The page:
Just What Does Post-Racial Mean

My wife and I recently spent time with some good friends, whom we’ve known for years, in a New England beach town. At dinner, the host made a comment about each couple at the table. When it came to us, he said “Our African-American friends.” While our host said it as a passing joke, it sparked a lively but unintended conversation. It rambled from race relations, to American foreign policy, to JFK (don’t ask, still haven’t figured that out yet).

It did get me thinking about race relations and just what it means to be post-racial and if that is a good thing. I looked up post-racial in my favorite online dictionary, Urban Dictionary. They define it as:

A term used to describe a society or time period in which discussions around race and racism have been deemed no longer relevant to current social dynamics. Popularized after the election of Barack Obama to the presidency of the United States of America in 2009.

Can’t imagine we will ever get there, nor am I so sure we should on the first part. One of the guests who lived overseas for part of her life, described how race/color wasn’t seen nor ever an issue. While that is laudable, it is not a world in which I want to live or think we should live in. What I would like to see is a world that recognizes our differences and celebrates them.

In a prior life, I traveled extensively for my job. I was always struck by what I considered the downside of globalization. Nothing was more depressing than seeing a Starbucks, KFC, Gap, or Walmart dotting the landscape. At every destination I tried my best to explore and see the local shops and culture. why travel that far to pick up a pair of blue jeans or sip a caramel macchiato. So much more can be gained by seeing how others live.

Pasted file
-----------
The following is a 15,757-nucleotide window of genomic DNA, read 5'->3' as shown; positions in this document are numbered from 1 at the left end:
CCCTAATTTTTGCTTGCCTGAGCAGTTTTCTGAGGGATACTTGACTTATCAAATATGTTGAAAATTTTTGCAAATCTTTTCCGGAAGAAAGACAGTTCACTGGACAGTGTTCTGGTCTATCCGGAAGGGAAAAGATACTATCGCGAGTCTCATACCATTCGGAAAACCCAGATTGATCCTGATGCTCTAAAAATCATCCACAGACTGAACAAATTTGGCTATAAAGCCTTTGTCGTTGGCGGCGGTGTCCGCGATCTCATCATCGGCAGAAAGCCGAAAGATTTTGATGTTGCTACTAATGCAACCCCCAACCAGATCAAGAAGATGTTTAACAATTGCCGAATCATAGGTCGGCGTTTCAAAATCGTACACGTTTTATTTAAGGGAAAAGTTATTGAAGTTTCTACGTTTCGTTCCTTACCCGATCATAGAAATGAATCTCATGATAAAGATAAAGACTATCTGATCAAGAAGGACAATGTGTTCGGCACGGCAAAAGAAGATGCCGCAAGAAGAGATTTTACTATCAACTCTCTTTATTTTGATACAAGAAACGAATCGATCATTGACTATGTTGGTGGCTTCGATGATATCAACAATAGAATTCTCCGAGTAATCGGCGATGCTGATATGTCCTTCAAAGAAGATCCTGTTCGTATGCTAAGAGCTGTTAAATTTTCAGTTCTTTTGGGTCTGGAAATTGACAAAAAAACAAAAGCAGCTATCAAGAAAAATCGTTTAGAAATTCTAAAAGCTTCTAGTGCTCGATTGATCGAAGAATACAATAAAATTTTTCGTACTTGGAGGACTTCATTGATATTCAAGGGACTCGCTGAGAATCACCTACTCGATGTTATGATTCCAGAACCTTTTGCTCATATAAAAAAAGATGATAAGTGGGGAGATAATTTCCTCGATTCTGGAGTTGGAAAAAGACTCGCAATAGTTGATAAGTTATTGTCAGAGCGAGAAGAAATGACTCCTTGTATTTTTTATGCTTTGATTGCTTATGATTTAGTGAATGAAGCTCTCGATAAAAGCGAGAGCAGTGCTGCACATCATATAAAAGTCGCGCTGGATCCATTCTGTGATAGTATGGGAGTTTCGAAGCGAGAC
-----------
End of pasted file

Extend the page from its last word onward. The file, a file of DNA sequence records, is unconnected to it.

Getting back to the US and race relations, I’m happy to say that while we may not be post-racial, we are at a point where friends can sit around a dinner table and have an open and honest conversation without judgement. More and more folks are having these conversations and its through dialogue where progress and understanding is achieved.

I’ll leave with this one last thought. Let’s dispense with the description of America as a melting pot and start talking about America as a tapestry. Each strand adding its unique perspective that makes America what it is today.

Jeffrey Hastie